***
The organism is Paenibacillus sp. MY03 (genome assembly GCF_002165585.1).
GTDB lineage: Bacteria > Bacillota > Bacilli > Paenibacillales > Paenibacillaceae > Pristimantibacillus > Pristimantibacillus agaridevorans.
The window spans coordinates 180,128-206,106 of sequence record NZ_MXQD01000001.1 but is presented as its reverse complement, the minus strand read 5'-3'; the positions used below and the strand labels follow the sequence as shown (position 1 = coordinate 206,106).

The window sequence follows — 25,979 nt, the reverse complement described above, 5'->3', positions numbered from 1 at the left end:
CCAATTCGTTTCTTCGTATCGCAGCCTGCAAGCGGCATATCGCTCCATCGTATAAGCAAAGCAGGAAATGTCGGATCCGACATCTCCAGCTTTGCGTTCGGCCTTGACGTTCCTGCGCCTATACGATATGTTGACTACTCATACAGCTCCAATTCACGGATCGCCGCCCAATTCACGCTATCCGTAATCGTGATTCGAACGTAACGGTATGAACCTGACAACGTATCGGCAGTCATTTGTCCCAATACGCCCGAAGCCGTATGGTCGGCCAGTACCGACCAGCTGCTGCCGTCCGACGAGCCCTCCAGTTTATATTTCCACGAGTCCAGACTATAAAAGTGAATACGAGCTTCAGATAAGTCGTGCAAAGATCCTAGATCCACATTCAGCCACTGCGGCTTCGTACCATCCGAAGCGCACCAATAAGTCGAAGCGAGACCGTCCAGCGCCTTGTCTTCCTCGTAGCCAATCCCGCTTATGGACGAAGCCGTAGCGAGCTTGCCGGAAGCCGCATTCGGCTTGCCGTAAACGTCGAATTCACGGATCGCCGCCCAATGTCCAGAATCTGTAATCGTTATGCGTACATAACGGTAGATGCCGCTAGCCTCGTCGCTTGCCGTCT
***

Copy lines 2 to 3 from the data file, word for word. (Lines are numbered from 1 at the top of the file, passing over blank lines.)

GTDB lineage: Bacteria > Bacillota > Bacilli > Paenibacillales > Paenibacillaceae > Pristimantibacillus > Pristimantibacillus agaridevorans.
The window spans coordinates 180,128-206,106 of sequence record NZ_MXQD01000001.1 but is presented as its reverse complement, the minus strand read 5'-3'; the positions used below and the strand labels follow the sequence as shown (position 1 = coordinate 206,106).